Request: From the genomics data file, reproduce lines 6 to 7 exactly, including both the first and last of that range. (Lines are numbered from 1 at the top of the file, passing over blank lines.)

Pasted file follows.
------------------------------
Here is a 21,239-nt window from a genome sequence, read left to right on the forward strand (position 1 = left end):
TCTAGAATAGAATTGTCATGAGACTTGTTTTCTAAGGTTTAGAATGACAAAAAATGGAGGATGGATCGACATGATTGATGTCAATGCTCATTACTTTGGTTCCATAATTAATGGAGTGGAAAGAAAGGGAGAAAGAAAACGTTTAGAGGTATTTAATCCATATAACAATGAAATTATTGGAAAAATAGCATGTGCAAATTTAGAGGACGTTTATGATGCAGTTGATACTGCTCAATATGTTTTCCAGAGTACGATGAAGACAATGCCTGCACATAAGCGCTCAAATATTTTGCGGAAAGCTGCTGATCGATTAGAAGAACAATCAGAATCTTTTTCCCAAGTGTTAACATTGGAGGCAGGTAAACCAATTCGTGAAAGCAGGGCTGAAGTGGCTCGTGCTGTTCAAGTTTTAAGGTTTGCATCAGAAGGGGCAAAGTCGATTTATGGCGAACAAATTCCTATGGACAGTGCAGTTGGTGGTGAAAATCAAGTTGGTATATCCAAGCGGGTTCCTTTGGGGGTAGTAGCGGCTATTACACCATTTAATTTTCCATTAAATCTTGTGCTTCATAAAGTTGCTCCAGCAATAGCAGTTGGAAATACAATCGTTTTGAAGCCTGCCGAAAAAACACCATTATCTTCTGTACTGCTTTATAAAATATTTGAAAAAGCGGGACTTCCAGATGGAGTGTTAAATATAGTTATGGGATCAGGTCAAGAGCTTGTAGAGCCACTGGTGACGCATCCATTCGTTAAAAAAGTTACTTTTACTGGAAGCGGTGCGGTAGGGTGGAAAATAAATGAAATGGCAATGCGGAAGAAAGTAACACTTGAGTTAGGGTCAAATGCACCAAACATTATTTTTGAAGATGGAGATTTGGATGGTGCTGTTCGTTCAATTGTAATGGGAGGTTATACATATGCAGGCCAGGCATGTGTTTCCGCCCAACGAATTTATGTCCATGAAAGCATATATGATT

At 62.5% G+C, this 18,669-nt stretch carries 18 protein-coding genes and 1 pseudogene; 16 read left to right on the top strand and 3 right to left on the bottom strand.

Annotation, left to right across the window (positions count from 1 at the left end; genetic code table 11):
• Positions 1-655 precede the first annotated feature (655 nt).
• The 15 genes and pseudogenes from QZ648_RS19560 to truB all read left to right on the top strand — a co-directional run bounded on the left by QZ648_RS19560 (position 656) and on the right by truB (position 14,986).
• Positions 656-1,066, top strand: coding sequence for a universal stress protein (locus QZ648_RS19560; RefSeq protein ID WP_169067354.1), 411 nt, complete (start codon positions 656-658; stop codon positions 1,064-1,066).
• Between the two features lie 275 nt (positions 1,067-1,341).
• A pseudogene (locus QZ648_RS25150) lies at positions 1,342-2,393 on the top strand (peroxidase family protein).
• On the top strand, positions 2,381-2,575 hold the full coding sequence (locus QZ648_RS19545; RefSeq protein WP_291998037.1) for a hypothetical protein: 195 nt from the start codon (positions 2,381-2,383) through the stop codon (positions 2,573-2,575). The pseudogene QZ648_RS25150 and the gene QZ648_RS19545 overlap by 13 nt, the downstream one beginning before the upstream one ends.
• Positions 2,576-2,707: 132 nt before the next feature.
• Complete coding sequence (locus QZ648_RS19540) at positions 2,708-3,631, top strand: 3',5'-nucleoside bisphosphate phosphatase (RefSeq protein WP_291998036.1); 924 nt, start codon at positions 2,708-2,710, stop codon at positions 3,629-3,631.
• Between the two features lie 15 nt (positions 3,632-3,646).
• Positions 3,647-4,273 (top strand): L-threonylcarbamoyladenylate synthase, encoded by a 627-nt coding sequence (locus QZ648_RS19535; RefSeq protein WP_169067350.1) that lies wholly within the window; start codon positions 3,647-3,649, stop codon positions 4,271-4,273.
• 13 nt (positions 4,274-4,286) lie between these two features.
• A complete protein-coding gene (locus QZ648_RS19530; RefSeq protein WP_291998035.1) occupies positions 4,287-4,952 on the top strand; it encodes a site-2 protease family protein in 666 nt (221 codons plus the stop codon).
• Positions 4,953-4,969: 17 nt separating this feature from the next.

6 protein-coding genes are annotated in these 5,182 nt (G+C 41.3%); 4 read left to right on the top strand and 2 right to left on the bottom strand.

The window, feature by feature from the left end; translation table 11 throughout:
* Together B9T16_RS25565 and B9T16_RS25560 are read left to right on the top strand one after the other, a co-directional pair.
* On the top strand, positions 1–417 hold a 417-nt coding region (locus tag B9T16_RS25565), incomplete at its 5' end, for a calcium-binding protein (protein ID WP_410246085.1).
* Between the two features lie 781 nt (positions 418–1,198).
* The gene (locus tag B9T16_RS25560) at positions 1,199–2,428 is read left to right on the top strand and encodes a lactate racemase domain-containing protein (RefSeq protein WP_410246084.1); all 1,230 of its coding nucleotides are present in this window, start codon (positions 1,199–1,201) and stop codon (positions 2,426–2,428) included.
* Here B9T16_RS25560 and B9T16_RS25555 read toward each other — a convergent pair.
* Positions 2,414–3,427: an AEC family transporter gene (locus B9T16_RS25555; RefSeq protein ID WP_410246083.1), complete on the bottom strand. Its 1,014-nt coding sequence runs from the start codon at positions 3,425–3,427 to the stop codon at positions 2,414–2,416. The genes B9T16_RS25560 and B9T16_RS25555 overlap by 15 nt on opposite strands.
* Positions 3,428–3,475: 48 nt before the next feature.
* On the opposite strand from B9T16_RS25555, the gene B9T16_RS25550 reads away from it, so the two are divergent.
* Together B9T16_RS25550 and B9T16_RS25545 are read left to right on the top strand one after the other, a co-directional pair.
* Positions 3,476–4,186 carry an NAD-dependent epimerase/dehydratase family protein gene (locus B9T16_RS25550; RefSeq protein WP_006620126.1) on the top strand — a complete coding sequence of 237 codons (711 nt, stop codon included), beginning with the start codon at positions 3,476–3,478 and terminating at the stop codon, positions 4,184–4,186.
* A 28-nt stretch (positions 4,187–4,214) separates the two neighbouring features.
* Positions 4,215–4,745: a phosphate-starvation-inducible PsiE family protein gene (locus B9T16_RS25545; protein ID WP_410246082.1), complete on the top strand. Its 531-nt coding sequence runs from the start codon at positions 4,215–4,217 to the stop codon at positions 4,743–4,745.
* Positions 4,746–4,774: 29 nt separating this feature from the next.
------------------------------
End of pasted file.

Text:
• The 15 genes and pseudogenes from QZ648_RS19560 to truB all read left to right on the top strand — a co-directional run bounded on the left by QZ648_RS19560 (position 656) and on the right by truB (position 14,986).
• Positions 656-1,066, top strand: coding sequence for a universal stress protein (locus QZ648_RS19560; RefSeq protein ID WP_169067354.1), 411 nt, complete (start codon positions 656-658; stop codon positions 1,064-1,066).